Tuesday, July 23, 2002

You can’t go back

I don’t know when I first realized the solitary truth “you can never go home again.” Nor do I know when I realized the difference between what home actually is and what it necessarily represents. I only know that the impetus my most recent encounter with that pull at the bottom of your heart, the yearning for lost innocence, was The Karate Kid.

It was late in the evening after I had arrived home from seeing an amazing representation of French cinematography and being the southerner that I am, I settled down with a tall glass of iced tea and turned on the television. I was flipping through channels when I happened upon the beginnings of The Karate Kid. Immediately I was whisked away to my childhood. I remember sitting in a theater in Fort Walton Beach, Florida with my family. I was 12 years old. Life was pretty simple. There was right and there was wrong. There was black and there was white. My family loved me and I was secure.

While watching this movie I began to grieve not only for the loss of innocence that comes with age but for the loss of innocence in this new millennium. Ralph Maccio moves from New Jersey to California and on his first day in town is invited to a beach party. While playing soccer he sees Elizabeth Shue. He kicks the soccer ball over to her and she throws it back then gets up and walks with her friends into the water. Nothing odd about this scene when viewed through 1984 glasses, big brother not withstanding. Elizabeth is wearing a demure one-piece bathing suit, she is somewhat pale, and wearing little make-up. The intent is to see youth. Today however we see very little of this freshness. Today we see dark tans, skimpy thong bikinis, and girls made up to be sexy and alluring. It saddens me.

Throughout the movie their relationship progresses in the typical boy sees girl-of-his-dreams, boy loses girl, boy chases after a dream with hero-like qualities and intent to get girl back. There is a very romantic yet utterly chaste kiss on his birthday and once again you see young love. There was no removing of clothes, no erotic lustfully hot sex. It was all so simple. It made me wonder when we turned the corner.

I am not saying that I think everything in the world today can be blamed on sex. That’s not my point. What I am mourning is a time when children were really just innocent little beings without the “big, bad, adult world –with all of its innuendo, double entendre, and financial woes –assaulting them at every turn. When do kids have a chance to be kids?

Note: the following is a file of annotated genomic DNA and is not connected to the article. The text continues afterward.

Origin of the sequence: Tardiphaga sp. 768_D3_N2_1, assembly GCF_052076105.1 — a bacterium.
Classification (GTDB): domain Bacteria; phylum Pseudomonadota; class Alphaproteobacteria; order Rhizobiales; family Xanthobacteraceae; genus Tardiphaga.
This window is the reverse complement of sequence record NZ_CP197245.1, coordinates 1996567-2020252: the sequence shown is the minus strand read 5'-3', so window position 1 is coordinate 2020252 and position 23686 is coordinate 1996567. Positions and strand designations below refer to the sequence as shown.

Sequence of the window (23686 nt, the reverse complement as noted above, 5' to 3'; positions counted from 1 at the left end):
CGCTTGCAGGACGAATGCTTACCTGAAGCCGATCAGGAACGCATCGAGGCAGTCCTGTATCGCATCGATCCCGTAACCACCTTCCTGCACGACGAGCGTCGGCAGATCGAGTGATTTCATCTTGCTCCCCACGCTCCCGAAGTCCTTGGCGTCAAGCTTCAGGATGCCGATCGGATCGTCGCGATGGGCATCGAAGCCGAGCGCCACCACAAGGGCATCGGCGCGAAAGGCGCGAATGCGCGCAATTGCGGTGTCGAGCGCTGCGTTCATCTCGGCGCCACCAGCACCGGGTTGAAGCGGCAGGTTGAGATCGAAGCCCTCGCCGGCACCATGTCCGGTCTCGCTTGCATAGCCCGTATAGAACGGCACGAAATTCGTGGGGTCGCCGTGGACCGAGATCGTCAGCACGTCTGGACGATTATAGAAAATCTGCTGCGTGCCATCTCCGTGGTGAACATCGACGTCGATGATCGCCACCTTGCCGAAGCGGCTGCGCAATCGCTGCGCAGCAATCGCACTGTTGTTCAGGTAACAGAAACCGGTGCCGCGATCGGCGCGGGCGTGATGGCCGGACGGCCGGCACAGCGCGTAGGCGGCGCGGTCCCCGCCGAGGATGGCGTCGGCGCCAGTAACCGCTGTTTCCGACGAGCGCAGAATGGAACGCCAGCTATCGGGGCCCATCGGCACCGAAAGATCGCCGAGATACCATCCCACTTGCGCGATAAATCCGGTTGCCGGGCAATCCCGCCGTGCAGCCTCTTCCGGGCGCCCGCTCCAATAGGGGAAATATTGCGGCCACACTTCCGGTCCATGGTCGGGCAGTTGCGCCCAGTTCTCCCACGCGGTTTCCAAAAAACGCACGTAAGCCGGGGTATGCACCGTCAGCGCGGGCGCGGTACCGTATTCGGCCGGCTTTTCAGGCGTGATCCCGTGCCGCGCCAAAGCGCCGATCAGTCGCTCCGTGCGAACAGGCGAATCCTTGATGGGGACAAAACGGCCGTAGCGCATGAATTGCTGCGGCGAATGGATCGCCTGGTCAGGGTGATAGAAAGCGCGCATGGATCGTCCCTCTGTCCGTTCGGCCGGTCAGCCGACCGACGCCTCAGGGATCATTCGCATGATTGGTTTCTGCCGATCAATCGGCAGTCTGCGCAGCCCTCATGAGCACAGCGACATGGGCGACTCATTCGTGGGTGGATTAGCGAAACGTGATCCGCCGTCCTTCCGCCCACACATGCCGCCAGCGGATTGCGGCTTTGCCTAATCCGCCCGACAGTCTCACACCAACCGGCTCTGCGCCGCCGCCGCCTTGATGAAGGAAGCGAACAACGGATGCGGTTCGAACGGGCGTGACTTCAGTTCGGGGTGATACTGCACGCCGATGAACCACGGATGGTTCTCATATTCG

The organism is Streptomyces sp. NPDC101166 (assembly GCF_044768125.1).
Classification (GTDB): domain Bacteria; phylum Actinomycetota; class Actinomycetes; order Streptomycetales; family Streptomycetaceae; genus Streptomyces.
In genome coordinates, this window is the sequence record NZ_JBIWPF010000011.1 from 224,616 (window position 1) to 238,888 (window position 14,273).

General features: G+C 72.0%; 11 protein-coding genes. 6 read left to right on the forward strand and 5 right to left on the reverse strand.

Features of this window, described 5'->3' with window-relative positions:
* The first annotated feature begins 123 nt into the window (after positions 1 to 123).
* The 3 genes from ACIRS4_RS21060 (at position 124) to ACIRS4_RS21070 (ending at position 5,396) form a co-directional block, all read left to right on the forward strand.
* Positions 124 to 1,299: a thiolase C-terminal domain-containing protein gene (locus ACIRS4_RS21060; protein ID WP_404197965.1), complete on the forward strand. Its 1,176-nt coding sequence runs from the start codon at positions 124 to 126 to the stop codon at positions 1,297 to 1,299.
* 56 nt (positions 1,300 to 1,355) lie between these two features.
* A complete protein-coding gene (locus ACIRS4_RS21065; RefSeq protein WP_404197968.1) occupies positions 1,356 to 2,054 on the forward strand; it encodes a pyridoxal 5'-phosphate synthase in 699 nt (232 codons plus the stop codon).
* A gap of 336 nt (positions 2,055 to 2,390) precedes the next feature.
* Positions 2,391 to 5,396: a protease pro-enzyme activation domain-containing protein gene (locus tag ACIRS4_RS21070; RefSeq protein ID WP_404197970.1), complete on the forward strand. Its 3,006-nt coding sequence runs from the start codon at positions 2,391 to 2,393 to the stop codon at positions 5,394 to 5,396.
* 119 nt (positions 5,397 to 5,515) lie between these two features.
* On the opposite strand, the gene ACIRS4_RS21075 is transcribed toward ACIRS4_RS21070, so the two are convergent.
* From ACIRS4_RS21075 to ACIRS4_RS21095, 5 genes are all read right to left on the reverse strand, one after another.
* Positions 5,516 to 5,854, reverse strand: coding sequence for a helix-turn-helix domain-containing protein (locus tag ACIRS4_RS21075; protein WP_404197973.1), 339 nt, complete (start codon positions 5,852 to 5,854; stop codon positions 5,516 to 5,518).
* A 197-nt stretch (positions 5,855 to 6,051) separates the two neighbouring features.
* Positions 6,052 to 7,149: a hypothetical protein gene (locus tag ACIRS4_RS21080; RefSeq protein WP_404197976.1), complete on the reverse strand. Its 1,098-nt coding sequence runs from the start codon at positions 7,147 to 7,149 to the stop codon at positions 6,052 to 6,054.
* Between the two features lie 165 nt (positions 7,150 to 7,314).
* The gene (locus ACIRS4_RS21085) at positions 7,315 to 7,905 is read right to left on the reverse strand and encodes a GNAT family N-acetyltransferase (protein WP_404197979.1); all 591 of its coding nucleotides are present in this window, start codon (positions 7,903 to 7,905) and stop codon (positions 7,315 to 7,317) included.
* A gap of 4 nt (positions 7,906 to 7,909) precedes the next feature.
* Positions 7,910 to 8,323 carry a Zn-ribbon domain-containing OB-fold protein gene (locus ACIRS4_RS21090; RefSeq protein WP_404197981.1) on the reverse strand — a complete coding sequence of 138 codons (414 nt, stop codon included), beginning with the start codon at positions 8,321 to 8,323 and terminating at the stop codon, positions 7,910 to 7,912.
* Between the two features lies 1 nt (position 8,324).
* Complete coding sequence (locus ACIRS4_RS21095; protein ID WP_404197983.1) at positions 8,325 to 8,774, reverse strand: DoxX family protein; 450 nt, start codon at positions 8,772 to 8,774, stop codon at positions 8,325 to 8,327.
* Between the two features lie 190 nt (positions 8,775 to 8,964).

There is only one time in your life when you can be free and unencumbered. Only one time when you can ride through the neighborhood on your bike, pull up to the house on the corner, drop the kick-stand and go jump in the puddle of mud left by the afternoon rain. One time when you can run around with a dirty t-shirt, cut-off shorts, no shoes, and catch fireflies in the late dusk of the summer evening. You have not a care in the world. You don’t know what political unrest is. You don’t know what terrorism means; you don’t care that the price of gasoline added to a 25 mile one-way commute each day is going to really take a chunk out of your paycheck. Your biggest concern is whether or not the ice-cream truck is going to drive by while you are supposed to be taking a nap.

I long for a time when getting caught in the rain did not automatically make me think of the money I just spent on dry-cleaning my clothes and how I might ruin my new leather strappy sandals. A time when homemade peach ice cream and Oreo’s was not only a nutritious dinner but also not going to add another inch to my already too curvy hips. A time when my first thought upon getting out of bed was how far I could ride my bike, how many crickets I could catch, or how I couldn’t wait to get to the beach and jump the waves. Someone else had packed my suitcase. Someone else paid my bills, someone else did my laundry, someone else cooked my meals, someone else paid for my clothes, books, toys, et cetera, and et cetera.

I could go on and on.You see, my childhood was great. I got to do all those things and more. I guess, even in my 30th year, a part of me wants to be 10 again -- if only for a week.


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